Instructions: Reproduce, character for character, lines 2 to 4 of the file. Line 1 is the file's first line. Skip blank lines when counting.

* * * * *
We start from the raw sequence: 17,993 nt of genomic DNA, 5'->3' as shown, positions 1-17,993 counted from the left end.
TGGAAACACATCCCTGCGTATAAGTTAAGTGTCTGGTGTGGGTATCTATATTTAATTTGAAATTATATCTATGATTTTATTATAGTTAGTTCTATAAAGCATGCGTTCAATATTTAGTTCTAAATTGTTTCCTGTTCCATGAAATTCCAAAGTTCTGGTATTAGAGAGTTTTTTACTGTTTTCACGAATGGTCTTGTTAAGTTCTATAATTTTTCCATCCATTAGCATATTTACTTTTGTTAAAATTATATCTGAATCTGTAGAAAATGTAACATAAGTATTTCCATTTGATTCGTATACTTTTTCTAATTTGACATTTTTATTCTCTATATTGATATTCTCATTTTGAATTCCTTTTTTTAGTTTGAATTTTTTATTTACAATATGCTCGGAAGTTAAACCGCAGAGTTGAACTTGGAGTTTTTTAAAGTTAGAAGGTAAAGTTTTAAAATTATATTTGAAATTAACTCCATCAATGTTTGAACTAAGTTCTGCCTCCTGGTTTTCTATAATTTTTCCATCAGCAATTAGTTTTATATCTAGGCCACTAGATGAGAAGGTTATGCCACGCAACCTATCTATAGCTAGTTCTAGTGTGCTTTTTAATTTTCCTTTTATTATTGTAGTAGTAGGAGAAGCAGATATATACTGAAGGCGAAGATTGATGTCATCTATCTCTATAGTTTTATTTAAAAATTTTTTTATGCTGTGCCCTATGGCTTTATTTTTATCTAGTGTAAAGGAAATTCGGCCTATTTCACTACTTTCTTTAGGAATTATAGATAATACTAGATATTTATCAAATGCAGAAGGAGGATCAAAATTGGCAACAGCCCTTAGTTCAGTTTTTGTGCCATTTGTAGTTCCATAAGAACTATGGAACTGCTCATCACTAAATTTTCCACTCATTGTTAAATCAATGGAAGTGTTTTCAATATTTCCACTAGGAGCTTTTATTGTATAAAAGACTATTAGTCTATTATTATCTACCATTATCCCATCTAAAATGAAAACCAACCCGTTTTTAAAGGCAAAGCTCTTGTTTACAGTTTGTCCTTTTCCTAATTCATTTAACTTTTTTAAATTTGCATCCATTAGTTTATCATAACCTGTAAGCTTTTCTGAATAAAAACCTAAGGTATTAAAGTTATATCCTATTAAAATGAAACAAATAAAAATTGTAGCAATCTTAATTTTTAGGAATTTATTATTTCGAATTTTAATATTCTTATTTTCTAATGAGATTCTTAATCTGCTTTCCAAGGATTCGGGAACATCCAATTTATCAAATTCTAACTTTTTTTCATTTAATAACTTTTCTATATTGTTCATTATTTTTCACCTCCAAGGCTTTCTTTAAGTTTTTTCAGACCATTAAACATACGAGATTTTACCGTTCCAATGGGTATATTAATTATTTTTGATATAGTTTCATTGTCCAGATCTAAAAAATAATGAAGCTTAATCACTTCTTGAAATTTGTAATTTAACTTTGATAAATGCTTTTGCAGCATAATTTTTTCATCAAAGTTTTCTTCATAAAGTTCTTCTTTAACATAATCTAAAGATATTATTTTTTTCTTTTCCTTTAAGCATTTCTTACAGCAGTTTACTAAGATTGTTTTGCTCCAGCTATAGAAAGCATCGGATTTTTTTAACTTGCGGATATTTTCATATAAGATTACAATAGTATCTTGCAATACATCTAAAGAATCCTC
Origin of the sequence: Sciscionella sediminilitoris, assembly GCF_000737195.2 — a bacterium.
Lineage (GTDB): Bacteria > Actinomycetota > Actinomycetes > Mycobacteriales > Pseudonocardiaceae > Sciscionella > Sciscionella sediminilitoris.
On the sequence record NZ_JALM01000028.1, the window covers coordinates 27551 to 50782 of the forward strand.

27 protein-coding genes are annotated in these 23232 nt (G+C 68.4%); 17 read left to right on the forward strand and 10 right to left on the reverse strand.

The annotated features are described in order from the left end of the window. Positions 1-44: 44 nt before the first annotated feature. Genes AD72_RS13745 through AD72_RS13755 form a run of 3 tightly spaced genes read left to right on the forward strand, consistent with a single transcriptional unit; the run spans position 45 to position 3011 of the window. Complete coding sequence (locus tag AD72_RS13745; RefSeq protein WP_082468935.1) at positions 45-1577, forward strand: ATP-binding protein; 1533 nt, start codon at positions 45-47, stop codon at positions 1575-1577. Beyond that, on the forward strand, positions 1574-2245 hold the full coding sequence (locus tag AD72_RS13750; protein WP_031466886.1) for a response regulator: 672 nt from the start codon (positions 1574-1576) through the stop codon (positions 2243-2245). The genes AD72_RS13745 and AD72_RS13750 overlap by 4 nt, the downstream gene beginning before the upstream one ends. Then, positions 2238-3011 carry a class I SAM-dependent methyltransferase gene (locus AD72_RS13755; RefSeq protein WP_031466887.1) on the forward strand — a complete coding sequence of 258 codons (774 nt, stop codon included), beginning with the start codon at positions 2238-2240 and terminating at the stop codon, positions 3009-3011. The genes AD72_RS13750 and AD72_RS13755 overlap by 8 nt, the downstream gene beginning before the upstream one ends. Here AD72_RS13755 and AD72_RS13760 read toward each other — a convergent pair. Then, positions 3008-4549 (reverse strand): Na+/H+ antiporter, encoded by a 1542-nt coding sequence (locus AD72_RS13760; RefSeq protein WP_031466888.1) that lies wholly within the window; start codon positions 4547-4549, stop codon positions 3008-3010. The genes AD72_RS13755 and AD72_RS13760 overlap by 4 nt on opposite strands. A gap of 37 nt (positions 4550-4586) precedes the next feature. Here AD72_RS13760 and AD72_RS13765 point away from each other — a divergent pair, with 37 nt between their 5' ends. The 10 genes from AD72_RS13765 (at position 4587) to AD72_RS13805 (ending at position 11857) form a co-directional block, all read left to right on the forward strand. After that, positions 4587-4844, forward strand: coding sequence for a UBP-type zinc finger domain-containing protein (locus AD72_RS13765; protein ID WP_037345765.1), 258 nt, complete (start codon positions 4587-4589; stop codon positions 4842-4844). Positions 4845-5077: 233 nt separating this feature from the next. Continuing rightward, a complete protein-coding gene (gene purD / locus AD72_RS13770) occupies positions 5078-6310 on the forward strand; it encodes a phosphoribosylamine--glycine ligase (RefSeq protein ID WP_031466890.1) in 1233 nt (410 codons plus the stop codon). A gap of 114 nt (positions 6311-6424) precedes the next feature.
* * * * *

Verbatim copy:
TGGAAACACATCCCTGCGTATAAGTTAAGTGTCTGGTGTGGGTATCTATATTTAATTTGAAATTATATCTATGATTTTATTATAGTTAGTTCTATAAAGCATGCGTTCAATATTTAGTTCTAAATTGTTTCCTGTTCCATGAAATTCCAAAGTTCTGGTATTAGAGAGTTTTTTACTGTTTTCACGAATGGTCTTGTTAAGTTCTATAATTTTTCCATCCATTAGCATATTTACTTTTGTTAAAATTATATCTGAATCTGTAGAAAATGTAACATAAGTATTTCCATTTGATTCGTATACTTTTTCTAATTTGACATTTTTATTCTCTATATTGATATTCTCATTTTGAATTCCTTTTTTTAGTTTGAATTTTTTATTTACAATATGCTCGGAAGTTAAACCGCAGAGTTGAACTTGGAGTTTTTTAAAGTTAGAAGGTAAAGTTTTAAAATTATATTTGAAATTAACTCCATCAATGTTTGAACTAAGTTCTGCCTCCTGGTTTTCTATAATTTTTCCATCAGCAATTAGTTTTATATCTAGGCCACTAGATGAGAAGGTTATGCCACGCAACCTATCTATAGCTAGTTCTAGTGTGCTTTTTAATTTTCCTTTTATTATTGTAGTAGTAGGAGAAGCAGATATATACTGAAGGCGAAGATTGATGTCATCTATCTCTATAGTTTTATTTAAAAATTTTTTTATGCTGTGCCCTATGGCTTTATTTTTATCTAGTGTAAAGGAAATTCGGCCTATTTCACTACTTTCTTTAGGAATTATAGATAATACTAGATATTTATCAAATGCAGAAGGAGGATCAAAATTGGCAACAGCCCTTAGTTCAGTTTTTGTGCCATTTGTAGTTCCATAAGAACTATGGAACTGCTCATCACTAAATTTTCCACTCATTGTTAAATCAATGGAAGTGTTTTCAATATTTCCACTAGGAGCTTTTATTGTATAAAAGACTATTAGTCTATTATTATCTACCATTATCCCATCTAAAATGAAAACCAACCCGTTTTTAAAGGCAAAGCTCTTGTTTACAGTTTGTCCTTTTCCTAATTCATTTAACTTTTTTAAATTTGCATCCATTAGTTTATCATAACCTGTAAGCTTTTCTGAATAAAAACCTAAGGTATTAAAGTTATATCCTATTAAAATGAAACAAATAAAAATTGTAGCAATCTTAATTTTTAGGAATTTATTATTTCGAATTTTAATATTCTTATTTTCTAATGAGATTCTTAATCTGCTTTCCAAGGATTCGGGAACATCCAATTTATCAAATTCTAACTTTTTTTCATTTAATAACTTTTCTATATTGTTCATTATTTTTCACCTCCAAGGCTTTCTTTAAGTTTTTTCAGACCATTAAACATACGAGATTTTACCGTTCCAATGGGTATATTAATTATTTTTGATATAGTTTCATTGTCCAGATCTAAAAAATAATGAAGCTTAATCACTTCTTGAAATTTGTAATTTAACTTTGATAAATGCTTTTGCAGCATAATTTTTTCATCAAAGTTTTCTTCATAAAGTTCTTCTTTAACATAATCTAAAGATATTATTTTTTTCTTTTCCTTTAAGCATTTCTTACAGCAGTTTACTAAGATTGTTTTGCTCCAGCTATAGAAAGCATCGGATTTTTTTAACTTGCGGATATTTTCATATAAGATTACAATAGTATCTTGCAATACATCTAAAGAATCCTC
Origin of the sequence: Sciscionella sediminilitoris, assembly GCF_000737195.2 — a bacterium.
Lineage (GTDB): Bacteria > Actinomycetota > Actinomycetes > Mycobacteriales > Pseudonocardiaceae > Sciscionella > Sciscionella sediminilitoris.